The first certain mention of Dec. 25 is in a Latin chronographer of A.D. 354, first published entire by Mommsen.' It runs thus in English: "Year 1 after Christ, in the consulate of Caesar and Paulus, the Lord Jesus Christ was born on the 25th of December, a Friday and 15th day of the new moon." Here again no festal celebration of the day is attested.In certain Orthodox religions, Christmas is celebrated on what most consider January 7, 13 days after the December 25 Christmas date. Most people today use the Gregorian Calendar, but the January 7 Christmas date is based on the Julian Calendar, according to which it is December 25.
Christmas - 1911 Encyclopedia
According to the Catholic Encyclopedia, in the fifth century, circus games were outlawed on December 25, by the Codex of Theodosius. It wasn't until the sixth century that Christmas became a legal holiday -- work was banned -- according to the Codex of Justinian. Later that century, Christmas became a holy period running from the 25th of December through Epiphany, preceded by a fast throughout Advent, that period in which modern children daily open little paper doors.
In Touchstone Magazine's Story Behind December 25, William J. Tighe argues that "the pagan festival of the 'Birth of the Unconquered Sun' instituted by the Roman Emperor Aurelian on 25 December 274, was almost certainly an attempt to create a pagan alternative to a date that was already of some significance to Roman Christians." Comments?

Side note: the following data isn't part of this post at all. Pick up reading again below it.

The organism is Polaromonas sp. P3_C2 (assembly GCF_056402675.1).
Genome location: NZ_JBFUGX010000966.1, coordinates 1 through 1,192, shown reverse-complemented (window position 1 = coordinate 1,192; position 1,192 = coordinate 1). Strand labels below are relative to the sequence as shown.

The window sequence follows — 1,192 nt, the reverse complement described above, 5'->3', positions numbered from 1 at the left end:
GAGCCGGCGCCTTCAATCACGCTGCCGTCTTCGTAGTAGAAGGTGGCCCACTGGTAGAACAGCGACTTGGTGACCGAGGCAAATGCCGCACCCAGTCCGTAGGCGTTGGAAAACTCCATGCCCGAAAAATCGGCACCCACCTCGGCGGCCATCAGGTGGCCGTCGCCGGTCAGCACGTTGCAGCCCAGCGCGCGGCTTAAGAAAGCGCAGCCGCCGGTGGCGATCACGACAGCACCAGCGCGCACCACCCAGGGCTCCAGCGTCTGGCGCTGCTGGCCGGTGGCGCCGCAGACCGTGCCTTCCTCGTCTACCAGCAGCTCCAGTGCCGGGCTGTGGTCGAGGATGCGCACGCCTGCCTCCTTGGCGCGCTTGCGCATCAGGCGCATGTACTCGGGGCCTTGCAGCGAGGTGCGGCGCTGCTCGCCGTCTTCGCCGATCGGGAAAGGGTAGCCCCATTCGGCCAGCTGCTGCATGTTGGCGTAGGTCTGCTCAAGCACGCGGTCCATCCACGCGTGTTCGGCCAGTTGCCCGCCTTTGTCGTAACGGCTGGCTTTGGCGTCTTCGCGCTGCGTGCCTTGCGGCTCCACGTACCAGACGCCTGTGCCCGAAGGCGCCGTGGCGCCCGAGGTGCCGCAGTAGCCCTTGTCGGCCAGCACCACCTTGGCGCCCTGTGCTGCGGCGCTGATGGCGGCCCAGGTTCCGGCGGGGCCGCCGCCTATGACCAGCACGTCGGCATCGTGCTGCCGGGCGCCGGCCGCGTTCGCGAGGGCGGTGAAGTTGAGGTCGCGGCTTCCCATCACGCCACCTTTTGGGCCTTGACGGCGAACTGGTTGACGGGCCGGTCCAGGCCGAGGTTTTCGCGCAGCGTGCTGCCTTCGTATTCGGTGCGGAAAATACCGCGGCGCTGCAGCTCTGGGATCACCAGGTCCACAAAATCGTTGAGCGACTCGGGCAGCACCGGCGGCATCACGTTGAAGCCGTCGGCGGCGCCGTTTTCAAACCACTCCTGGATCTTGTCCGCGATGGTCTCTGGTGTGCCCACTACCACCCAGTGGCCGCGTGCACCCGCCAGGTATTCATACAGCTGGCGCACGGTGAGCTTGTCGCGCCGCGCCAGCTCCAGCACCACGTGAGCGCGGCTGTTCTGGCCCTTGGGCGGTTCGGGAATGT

As Terence Lockyer points out below, this accepted traditional position has been challenged. As Judith Weingarten writes in Whose Christmas Is It Anyway? (Updated):
A recent doctoral dissertation by S.E. Hijmans at the University of Groningen (NL) takes a fresh look at whole kit and caboodle.* The new Dr Hijmans is the first to have noticed that there is absolutely no evidence to show that the Games of the Sun founded by Aurelian ever took place on December 25th. On the contrary, no feast day for Sol is mentioned on that day until 80 years later in the Calendar of 354 and, subsequently, in 362 by Julian the Apostate in his Oration to King Helios (the Sun).
References: "When Was Jesus Born?" by John Thorley.
Greece & Rome, Second Series, Vol. 28, No. 1, Jubilee Year (Apr., 1981), pp. 81-89
"Basilidian Chronology and New Testament Interpretation," by Roland H. Bainton Journal of Biblical Literature, Vol. 42, No. 1/2 (1923), pp. 81-134
"When Was Jesus Born?" by John Thorley. Greece & Rome, Second Series, Vol. 28, No. 1, Jubilee Year (Apr., 1981), pp. 81-89
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